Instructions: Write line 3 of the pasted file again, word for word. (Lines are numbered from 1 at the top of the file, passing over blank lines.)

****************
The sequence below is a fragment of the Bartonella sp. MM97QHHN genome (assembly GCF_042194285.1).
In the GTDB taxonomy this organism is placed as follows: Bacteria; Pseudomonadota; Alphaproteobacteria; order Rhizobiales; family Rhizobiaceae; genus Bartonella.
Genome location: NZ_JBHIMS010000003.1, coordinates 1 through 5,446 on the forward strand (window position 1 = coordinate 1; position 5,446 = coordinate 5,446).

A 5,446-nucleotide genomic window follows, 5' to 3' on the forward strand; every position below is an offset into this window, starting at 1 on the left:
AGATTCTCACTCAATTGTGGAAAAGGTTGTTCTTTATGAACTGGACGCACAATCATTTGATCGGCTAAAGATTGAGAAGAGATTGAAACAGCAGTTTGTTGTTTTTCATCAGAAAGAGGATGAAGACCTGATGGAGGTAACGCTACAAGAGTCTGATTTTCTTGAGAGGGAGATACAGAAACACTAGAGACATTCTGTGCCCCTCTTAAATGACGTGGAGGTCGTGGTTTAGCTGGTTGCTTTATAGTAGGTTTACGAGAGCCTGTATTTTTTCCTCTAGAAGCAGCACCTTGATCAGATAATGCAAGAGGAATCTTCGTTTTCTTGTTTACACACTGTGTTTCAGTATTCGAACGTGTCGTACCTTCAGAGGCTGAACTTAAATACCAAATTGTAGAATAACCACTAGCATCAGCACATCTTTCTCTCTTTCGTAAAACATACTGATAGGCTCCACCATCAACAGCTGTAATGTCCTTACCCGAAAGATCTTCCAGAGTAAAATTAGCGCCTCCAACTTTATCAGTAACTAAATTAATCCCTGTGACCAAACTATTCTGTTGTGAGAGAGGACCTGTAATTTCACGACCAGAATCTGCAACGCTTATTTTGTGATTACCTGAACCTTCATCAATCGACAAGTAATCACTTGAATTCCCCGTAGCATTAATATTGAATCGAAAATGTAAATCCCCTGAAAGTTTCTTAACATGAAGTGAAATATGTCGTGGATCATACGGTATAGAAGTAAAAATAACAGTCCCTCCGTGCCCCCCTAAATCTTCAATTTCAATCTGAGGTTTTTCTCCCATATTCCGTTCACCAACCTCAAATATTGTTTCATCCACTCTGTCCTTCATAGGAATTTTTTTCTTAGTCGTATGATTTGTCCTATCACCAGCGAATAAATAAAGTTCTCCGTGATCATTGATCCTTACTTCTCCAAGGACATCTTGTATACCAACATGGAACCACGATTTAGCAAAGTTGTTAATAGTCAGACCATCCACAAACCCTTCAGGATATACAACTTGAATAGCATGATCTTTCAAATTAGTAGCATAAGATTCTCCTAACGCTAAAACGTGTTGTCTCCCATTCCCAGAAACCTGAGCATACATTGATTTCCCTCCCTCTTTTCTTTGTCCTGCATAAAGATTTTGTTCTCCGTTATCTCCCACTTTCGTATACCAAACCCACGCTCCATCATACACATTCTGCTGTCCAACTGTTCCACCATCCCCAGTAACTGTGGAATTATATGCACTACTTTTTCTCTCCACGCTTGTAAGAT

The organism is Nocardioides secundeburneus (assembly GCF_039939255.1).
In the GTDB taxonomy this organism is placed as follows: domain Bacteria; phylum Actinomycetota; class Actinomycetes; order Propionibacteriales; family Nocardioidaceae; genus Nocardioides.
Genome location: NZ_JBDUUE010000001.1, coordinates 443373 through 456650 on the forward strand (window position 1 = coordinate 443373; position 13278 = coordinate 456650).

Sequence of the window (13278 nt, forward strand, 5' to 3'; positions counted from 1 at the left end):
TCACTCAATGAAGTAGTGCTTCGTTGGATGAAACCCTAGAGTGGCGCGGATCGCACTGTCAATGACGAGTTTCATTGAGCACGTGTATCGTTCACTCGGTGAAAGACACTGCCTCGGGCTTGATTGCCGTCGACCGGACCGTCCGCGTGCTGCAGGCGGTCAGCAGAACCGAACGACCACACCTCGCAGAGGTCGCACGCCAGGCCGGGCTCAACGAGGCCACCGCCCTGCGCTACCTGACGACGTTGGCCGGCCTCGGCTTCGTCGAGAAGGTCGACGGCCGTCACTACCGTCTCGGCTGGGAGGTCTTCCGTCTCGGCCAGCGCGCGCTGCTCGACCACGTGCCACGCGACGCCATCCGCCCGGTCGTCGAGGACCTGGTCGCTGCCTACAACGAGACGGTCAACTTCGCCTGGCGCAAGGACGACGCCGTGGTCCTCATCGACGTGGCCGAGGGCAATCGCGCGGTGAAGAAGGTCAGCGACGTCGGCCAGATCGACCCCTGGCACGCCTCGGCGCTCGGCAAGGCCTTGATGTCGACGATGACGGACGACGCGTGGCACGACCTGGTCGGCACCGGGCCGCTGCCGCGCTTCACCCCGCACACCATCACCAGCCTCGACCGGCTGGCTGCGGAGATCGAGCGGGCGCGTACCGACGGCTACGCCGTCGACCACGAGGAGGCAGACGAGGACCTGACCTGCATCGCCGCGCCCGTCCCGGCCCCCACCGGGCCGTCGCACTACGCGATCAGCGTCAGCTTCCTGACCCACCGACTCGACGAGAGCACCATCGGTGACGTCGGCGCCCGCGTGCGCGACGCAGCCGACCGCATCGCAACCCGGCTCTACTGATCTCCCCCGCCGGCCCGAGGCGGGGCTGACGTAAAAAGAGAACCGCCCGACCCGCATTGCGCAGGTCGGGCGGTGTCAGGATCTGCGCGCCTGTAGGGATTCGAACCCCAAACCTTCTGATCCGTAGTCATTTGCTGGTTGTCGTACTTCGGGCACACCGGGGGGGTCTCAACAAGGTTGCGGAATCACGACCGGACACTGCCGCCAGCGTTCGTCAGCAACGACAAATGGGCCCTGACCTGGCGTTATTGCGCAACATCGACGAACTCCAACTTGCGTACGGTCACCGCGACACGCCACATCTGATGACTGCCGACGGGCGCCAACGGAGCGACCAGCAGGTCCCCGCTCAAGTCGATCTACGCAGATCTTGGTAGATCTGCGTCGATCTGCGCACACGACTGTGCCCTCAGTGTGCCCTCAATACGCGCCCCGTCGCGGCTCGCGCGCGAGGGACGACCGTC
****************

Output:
Genome location: NZ_JBHIMS010000003.1, coordinates 1 through 5,446 on the forward strand (window position 1 = coordinate 1; position 5,446 = coordinate 5,446).